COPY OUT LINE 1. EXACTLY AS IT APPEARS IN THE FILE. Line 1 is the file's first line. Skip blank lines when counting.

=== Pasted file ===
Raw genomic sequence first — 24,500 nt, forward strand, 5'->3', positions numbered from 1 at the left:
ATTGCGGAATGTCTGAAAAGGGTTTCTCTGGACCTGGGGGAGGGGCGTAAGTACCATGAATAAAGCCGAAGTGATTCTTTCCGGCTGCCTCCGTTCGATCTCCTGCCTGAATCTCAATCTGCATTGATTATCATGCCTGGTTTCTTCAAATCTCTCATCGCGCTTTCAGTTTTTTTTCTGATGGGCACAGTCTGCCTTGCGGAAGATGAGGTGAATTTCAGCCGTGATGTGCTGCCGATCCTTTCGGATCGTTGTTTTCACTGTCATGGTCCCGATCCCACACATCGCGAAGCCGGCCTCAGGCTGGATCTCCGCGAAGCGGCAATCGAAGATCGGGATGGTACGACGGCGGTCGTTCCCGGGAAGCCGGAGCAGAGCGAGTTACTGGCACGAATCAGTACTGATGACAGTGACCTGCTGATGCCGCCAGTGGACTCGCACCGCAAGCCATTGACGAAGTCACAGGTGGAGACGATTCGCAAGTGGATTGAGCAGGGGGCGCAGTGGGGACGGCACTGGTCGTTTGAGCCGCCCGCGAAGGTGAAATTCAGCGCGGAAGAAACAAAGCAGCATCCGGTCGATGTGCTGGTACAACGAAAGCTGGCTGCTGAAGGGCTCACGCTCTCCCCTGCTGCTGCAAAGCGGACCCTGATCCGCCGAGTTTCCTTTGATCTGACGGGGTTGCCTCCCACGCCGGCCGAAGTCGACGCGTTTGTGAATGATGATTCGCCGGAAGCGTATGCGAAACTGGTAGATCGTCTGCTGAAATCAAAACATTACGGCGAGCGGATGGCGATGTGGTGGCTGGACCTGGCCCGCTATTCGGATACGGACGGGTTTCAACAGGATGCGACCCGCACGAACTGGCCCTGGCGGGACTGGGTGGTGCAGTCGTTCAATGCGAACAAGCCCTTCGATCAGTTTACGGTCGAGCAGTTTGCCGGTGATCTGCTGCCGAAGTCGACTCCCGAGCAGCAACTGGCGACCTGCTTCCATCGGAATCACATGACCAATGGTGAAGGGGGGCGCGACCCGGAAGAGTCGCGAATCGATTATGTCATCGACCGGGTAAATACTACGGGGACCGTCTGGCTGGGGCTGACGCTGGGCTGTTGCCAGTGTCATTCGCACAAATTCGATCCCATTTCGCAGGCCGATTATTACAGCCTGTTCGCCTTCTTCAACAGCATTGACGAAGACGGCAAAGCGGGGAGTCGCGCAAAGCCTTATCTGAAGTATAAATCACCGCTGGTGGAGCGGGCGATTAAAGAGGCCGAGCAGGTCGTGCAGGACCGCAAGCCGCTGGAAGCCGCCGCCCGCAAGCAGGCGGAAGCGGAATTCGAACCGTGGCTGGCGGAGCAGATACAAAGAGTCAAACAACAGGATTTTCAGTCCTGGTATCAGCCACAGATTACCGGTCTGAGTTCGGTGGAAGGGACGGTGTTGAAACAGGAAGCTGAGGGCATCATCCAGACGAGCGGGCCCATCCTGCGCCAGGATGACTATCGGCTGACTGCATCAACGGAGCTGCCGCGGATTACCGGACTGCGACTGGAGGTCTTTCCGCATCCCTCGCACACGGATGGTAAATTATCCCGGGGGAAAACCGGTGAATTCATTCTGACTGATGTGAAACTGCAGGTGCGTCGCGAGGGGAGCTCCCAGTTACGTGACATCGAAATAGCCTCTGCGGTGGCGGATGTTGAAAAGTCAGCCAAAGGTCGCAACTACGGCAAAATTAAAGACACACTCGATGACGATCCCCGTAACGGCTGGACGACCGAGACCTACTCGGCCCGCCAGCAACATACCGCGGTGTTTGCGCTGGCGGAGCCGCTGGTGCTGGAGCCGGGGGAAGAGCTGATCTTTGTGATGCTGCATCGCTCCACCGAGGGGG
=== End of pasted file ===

Raw genomic sequence first — 24,500 nt, forward strand, 5'->3', positions numbered from 1 at the left: